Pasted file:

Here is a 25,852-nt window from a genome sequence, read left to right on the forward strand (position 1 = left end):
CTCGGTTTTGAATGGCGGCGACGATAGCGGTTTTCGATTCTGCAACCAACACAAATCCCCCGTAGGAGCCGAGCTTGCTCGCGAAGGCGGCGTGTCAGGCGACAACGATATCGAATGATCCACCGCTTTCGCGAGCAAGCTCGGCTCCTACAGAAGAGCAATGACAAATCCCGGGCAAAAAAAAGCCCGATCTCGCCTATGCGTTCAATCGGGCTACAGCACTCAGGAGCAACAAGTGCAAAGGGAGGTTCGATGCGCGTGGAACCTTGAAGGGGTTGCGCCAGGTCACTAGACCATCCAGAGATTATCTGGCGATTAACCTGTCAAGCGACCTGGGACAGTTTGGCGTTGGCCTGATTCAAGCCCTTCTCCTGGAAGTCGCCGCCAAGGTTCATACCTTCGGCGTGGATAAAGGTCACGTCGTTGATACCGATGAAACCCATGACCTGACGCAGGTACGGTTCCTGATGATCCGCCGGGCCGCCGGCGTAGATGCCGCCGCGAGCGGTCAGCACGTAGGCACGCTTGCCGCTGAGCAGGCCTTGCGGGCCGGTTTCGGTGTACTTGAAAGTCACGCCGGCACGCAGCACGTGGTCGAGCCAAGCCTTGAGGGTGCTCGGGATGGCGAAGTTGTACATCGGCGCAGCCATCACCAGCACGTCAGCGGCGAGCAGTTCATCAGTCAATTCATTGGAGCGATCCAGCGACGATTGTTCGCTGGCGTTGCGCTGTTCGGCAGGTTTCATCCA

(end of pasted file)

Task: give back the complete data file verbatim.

Here is a 25,852-nt window from a genome sequence, read left to right on the forward strand (position 1 = left end):
CTCGGTTTTGAATGGCGGCGACGATAGCGGTTTTCGATTCTGCAACCAACACAAATCCCCCGTAGGAGCCGAGCTTGCTCGCGAAGGCGGCGTGTCAGGCGACAACGATATCGAATGATCCACCGCTTTCGCGAGCAAGCTCGGCTCCTACAGAAGAGCAATGACAAATCCCGGGCAAAAAAAAGCCCGATCTCGCCTATGCGTTCAATCGGGCTACAGCACTCAGGAGCAACAAGTGCAAAGGGAGGTTCGATGCGCGTGGAACCTTGAAGGGGTTGCGCCAGGTCACTAGACCATCCAGAGATTATCTGGCGATTAACCTGTCAAGCGACCTGGGACAGTTTGGCGTTGGCCTGATTCAAGCCCTTCTCCTGGAAGTCGCCGCCAAGGTTCATACCTTCGGCGTGGATAAAGGTCACGTCGTTGATACCGATGAAACCCATGACCTGACGCAGGTACGGTTCCTGATGATCCGCCGGGCCGCCGGCGTAGATGCCGCCGCGAGCGGTCAGCACGTAGGCACGCTTGCCGCTGAGCAGGCCTTGCGGGCCGGTTTCGGTGTACTTGAAAGTCACGCCGGCACGCAGCACGTGGTCGAGCCAAGCCTTGAGGGTGCTCGGGATGGCGAAGTTGTACATCGGCGCAGCCATCACCAGCACGTCAGCGGCGAGCAGTTCATCAGTCAATTCATTGGAGCGATCCAGCGACGATTGTTCGCTGGCGTTGCGCTGTTCGGCAGGTTTCATCCA